7. Fire Brigade, 36th street, between 77th and 78th streets 9:40 pm

Tonight is the Biggest Psywar

Many police and military cars drive around the cities everywhere. They also enter the University of Mandalay. They came to chase people but release them back when neighbors bang pots. This happens almost everywhere and at the same time. We don’t know where to go first, making us confused. Also, this all happens around 9 pm. Too early to arrest people as their evil plan. They could have waited till everyone is asleep. Their main intention is not to kidnap people. They could have done it very easily and quietly using force. They want the news to be spread.

(1) They want to scare us. They want to make us confuse and lose sleep so that we might not protest strongly during day time and we might not bang pots loudly or we might give up. This may be their intention. For this, we’re thinking about forming security groups in every town or block. We will take turns to sleep at night and protest during day time.

(2) To observe our response. They make us weak now so that when they finally materialize their plan, we might be too weak to respond to them. Like in Hong Kong, they’re observing our habitual response and initial plans so that they can find fault in our plans and take advantage of it to actually seize us later.

(3) The most dangerous!! To Distract! Tonight, they target firemen. As they arrest two or three firemen, their colleagues follow the police car to ask them to release. During that time, when all water cars are gone from that town, they pour petroleum on houses and streets. They create chaos on one side to start a fire on the other. (there are photos of trucks carrying petroleum and on some streets, they actually pour and start the fire). This is a very notorious habit of the military. To burn popular places. They’ve burned Yadanarbon Market, Mingalar market, and other offices. They destroy buildings with fire whenever they want to get rid of something. Are they trying to get rid of citizens??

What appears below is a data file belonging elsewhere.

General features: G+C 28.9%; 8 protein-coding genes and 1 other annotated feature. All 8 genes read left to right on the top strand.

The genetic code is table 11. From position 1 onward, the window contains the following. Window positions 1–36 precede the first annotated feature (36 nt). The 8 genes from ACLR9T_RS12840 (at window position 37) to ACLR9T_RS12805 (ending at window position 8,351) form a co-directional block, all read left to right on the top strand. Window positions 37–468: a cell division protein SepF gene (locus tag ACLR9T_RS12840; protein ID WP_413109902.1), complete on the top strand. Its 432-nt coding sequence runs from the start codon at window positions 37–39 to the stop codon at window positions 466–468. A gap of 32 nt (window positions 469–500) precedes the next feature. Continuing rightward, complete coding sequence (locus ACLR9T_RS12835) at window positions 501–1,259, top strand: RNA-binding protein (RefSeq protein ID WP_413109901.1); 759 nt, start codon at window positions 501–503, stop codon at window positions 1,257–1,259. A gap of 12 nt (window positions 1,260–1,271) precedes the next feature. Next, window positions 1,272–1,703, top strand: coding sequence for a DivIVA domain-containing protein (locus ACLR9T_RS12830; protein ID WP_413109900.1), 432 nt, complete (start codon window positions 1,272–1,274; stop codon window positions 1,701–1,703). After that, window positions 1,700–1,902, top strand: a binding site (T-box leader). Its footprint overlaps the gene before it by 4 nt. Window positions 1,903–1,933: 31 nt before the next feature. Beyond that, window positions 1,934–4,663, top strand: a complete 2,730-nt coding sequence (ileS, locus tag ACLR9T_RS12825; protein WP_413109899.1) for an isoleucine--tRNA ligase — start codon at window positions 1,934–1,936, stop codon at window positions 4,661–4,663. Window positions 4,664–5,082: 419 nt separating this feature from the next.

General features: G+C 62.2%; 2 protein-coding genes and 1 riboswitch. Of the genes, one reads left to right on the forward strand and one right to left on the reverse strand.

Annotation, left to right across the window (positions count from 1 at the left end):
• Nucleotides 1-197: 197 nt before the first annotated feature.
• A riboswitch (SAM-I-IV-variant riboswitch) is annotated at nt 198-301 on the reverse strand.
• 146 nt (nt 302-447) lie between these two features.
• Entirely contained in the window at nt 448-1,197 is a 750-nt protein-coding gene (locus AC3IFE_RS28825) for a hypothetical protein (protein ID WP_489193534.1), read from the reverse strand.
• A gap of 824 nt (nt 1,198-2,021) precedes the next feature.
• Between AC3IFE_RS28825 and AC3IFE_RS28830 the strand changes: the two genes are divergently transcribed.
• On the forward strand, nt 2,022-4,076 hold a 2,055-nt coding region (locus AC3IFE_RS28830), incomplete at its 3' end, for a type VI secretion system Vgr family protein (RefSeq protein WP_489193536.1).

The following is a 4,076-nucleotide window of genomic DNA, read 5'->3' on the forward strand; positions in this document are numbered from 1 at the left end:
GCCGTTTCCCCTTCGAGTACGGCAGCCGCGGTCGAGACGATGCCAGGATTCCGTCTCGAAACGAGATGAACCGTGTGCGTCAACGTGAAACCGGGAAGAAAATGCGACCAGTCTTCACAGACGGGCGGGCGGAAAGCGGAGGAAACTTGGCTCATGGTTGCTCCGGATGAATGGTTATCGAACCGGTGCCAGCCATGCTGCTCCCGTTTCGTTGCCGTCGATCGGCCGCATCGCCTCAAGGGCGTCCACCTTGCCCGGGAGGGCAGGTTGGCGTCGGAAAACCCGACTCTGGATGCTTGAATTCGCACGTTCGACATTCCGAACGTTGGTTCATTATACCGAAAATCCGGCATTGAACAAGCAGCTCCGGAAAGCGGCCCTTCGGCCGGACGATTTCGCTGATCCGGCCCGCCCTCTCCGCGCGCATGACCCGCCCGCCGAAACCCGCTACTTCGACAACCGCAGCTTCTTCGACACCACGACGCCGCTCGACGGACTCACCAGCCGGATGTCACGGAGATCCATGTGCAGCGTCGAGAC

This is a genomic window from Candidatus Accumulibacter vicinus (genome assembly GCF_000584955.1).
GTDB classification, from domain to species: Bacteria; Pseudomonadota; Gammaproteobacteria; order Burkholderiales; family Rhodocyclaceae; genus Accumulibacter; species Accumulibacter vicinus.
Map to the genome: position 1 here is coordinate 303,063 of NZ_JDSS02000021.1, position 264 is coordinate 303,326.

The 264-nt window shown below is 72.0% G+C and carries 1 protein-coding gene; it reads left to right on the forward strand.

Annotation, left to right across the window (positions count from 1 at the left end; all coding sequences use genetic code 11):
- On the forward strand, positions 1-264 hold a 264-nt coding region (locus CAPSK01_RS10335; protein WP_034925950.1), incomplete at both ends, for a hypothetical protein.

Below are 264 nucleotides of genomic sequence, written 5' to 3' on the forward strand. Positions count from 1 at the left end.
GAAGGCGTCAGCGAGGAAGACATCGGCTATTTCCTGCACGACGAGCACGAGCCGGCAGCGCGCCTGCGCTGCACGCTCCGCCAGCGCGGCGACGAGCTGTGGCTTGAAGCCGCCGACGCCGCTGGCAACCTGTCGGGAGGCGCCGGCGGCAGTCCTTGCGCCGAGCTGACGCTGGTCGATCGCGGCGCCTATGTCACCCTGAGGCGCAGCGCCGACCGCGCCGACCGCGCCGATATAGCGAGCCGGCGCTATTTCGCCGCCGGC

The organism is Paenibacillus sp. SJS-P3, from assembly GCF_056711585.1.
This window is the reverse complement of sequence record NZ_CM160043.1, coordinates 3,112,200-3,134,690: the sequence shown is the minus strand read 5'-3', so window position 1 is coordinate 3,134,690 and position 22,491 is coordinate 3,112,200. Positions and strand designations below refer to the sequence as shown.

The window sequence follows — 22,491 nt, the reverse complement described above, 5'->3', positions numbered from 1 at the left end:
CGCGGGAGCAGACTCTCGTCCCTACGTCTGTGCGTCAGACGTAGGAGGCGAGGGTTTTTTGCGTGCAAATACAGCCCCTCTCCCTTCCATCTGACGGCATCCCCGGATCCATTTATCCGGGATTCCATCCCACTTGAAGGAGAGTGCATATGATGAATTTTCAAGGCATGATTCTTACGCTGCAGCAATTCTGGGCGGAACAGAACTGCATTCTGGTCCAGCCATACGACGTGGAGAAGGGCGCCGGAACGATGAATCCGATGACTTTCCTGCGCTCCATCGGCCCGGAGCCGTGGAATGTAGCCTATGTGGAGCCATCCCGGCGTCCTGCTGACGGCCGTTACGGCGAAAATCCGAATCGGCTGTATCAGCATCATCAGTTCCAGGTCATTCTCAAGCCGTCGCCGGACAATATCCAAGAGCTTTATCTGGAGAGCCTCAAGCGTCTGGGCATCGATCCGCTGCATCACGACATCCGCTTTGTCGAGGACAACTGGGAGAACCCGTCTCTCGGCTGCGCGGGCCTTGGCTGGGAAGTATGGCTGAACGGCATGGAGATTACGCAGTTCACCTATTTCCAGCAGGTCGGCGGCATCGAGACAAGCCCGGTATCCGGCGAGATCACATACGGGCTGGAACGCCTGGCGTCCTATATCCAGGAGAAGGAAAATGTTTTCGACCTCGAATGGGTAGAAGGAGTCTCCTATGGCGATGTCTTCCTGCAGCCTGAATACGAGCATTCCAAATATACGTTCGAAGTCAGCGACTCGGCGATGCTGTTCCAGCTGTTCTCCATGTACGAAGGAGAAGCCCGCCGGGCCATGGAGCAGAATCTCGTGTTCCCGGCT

(4) Are they trying to bring people onto the streets after the curfew? (from 8 pm to 4 am) It is confirmed that they’ve released some prisoners to create chaos. It seems like they could have made deals with the prisoners. Someone caught one prisoner pouring petroleum on the streets and asked him questions and go live on Facebook. They announced a one-year emergency condition (randomly labeling the whole countries as chaos in their MWD channel) but there was no chaos to point out the people so they might make us create Chaos by ourselves and within us. They’re testing the patience of the people. Once we respond violently, we will fall into their trap.

The GOOD Among the BAD

The Civil Disobedience Movemnent (CDM) is really working. CDM is the military’s biggest struggle right now so they’re haunting people to stop CDM.

They’re trying to harm CDM so we have to make this stronger.

We have to maintain this for months. We failed once in 1988 when we stopped CDM but not this time.

Meanwhile, I really hope the World, the UN, the countries, and the NGOs DO SOMETHING about this. ACTIONS speak louder than WORDS.

This is not just our National Crisis anymore, this will indicate the failure of human rights norms, the failure of the law, the failure of the human race. DO SOMETHING, ANYTHING!